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Trevor's View

A Simple Internet Gateway For Your LAN
All your computers can access the Internet with only one ISP and one phone line

By Trevor Marshall

August 09, 1999

Ever wanted a simple gateway that would hook up your home or work LAN to an Internet ISP? You would not be alone. In fact, the most frequent request I get from readers is to describe a simple gateway to the Internet that can use a standard dial-up ISP and some discarded PC hardware.

Unfortunately, it is much harder to create a demand-dialing PPP connection than simply to hook up an ADSL line or a cable modem. So this is not normally a good project for a novice.

However, for the last several months I have watched the evolution ofthe Linux Router Project (LRP), an open source effort to strip down Linux to the point where it can boot from a single floppy and run from a RAMdisk. Its lack of complexity certainly qualifies the LRP as a simple project.

But the LRP also has an active support mailing list, currently running at about 30 messages a day, which is monitored by both developers and experienced end users. This support virtually guarantees success for both newbie and expert alike.

The LRP has produced an extensive archive containing exactly the modules that an Internet gateway needs: masquerading, Dial-on-Demand, DNS services, and Web Servers. All of which boot from a floppy or ROM and run from a RAMdisk.

If we could put together an LRP boot disk with just those modules that are required for a simple gateway, and use the LRP configuration menu editor to control the data that is needed to customize the dialing setups for different ISPs, then the configuration of a Demand Dialing ISP Gateway changes from being a very difficult task to being a simple one.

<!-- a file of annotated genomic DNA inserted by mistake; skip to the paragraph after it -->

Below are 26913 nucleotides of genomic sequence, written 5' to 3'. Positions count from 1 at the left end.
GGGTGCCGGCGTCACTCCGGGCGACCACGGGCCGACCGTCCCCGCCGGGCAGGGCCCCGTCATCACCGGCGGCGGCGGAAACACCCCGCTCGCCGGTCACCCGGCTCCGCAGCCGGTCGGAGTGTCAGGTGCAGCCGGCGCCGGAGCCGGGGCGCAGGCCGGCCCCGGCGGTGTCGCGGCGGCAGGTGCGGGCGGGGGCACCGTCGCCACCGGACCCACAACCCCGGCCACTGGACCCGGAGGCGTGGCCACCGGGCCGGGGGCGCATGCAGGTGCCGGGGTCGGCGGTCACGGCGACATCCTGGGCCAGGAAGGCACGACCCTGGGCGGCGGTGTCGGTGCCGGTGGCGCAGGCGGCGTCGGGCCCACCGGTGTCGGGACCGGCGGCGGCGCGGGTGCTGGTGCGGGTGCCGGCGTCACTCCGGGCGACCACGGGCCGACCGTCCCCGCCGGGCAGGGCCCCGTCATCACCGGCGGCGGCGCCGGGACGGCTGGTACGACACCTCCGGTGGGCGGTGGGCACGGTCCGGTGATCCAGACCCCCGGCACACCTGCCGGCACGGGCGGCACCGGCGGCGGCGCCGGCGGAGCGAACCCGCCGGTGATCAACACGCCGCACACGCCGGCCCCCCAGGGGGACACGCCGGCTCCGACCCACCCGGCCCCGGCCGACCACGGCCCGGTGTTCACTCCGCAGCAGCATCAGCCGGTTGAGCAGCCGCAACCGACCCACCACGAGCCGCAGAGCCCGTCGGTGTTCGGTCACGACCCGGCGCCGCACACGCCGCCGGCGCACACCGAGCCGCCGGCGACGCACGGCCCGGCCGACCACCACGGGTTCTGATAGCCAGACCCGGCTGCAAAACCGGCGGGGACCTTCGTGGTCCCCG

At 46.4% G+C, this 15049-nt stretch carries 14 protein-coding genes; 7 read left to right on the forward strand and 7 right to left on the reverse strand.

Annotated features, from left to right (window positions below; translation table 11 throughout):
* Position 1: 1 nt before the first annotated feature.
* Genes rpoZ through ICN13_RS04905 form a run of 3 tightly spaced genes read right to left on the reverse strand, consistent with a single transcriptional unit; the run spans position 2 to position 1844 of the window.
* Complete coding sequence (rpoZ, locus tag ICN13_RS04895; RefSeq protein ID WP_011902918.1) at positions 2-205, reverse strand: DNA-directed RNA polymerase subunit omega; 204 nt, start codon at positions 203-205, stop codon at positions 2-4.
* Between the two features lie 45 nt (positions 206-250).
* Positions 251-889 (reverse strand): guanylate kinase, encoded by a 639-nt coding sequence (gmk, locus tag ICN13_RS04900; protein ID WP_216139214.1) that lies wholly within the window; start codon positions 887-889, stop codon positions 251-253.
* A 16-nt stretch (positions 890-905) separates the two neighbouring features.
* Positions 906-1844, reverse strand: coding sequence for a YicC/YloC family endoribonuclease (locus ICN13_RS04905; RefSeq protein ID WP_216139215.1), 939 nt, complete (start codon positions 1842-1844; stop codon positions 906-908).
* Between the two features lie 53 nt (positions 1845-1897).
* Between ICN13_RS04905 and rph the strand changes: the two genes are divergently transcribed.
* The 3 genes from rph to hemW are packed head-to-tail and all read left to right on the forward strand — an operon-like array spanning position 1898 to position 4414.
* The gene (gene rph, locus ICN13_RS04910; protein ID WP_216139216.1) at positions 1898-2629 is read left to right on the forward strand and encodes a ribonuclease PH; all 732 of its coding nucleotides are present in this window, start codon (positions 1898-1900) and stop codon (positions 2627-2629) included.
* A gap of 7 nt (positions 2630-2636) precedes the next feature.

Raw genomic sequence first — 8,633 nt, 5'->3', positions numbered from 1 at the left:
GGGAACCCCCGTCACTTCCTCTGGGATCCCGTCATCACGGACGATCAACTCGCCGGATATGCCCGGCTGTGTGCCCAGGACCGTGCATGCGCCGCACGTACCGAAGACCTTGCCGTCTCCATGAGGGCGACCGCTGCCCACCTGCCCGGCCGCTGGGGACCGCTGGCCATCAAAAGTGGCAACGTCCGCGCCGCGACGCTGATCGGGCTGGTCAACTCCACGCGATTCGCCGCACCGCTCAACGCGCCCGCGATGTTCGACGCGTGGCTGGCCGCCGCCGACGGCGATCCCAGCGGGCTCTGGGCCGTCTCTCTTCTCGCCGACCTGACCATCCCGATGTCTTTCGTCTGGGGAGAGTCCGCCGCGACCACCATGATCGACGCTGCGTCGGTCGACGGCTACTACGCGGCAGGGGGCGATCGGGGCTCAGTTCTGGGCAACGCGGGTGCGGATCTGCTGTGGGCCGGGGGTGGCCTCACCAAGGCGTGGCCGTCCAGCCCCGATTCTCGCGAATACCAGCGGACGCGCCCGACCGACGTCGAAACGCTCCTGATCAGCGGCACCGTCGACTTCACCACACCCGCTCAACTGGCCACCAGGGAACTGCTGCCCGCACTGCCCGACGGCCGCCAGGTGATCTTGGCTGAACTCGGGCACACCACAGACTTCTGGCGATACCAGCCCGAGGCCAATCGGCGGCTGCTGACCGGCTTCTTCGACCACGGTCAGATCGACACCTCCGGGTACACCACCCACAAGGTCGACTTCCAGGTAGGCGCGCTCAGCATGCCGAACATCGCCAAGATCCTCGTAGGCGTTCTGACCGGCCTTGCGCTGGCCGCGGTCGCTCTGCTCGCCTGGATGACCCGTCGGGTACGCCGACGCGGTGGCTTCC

Somehow, I was able to fit all the modules we needed onto a single 1.4-meg floppy, with room to spare for upcoming additional software, such as the Web server. So with a single floppy and a single floppy drive, you can now put together the gateway that will connect your LAN to the Internet backbone and allow all your computers to surf the Web through the one account and the one phone line.

The Hardware
The hardware you will need is a 386, 486, or Pentium motherboard; a 1.4-meg floppy disk drive; an NE2000 compatible network card; and a suitable modem at COM2. While 8 Mbytes of RAM is sufficient, 16 Mbytes will give you room for later expansion. A monitor and keyboard will be necessary for you to customize the software distribution to dial your specific ISP, but are not needed in normal use.

While a 120-MHz Pentium provides more speed than you will ever need, and the 486 is a little lethargic on boot but runs the gateway software fine, a 386 should only be used if you have nothing else lying around.

The Software
I have put together a zip file containing an image of the floppy disk with all the modules you will need to set up the simple gateway. There is no DNS or Web server in this first version, but I will add them in the coming months. You can download the archive from my website by clicking on this link.

The LRP system lets different hardware be supported; in particular, modules for different network cards can be merged with my distribution. I will describe how to do this in a future article, but for this first disk, I have chosen to use the sub-$15 NE2000 adapter. If you have an ISA-based adapter, then use its setup utility to disable "Plug-and- Play" and set its base address to 0x300, IRQ=10. The PCI versions of the NE2000 work in full "Plug-and-Play" mode with the drivers I have selected.

I would recommend that you test your initial setup with an external modem attached to your COM2 port so that you can see the front panel lights flash when the gateway initiates the connection with your ISP. A slow one is OK.

Unpack the zip file into an empty directory on your Windows or DOS system and then run "rawrite.exe". It will prompt you to enter the disk image filename (trevors.bin) and the destination floppy to write the image onto.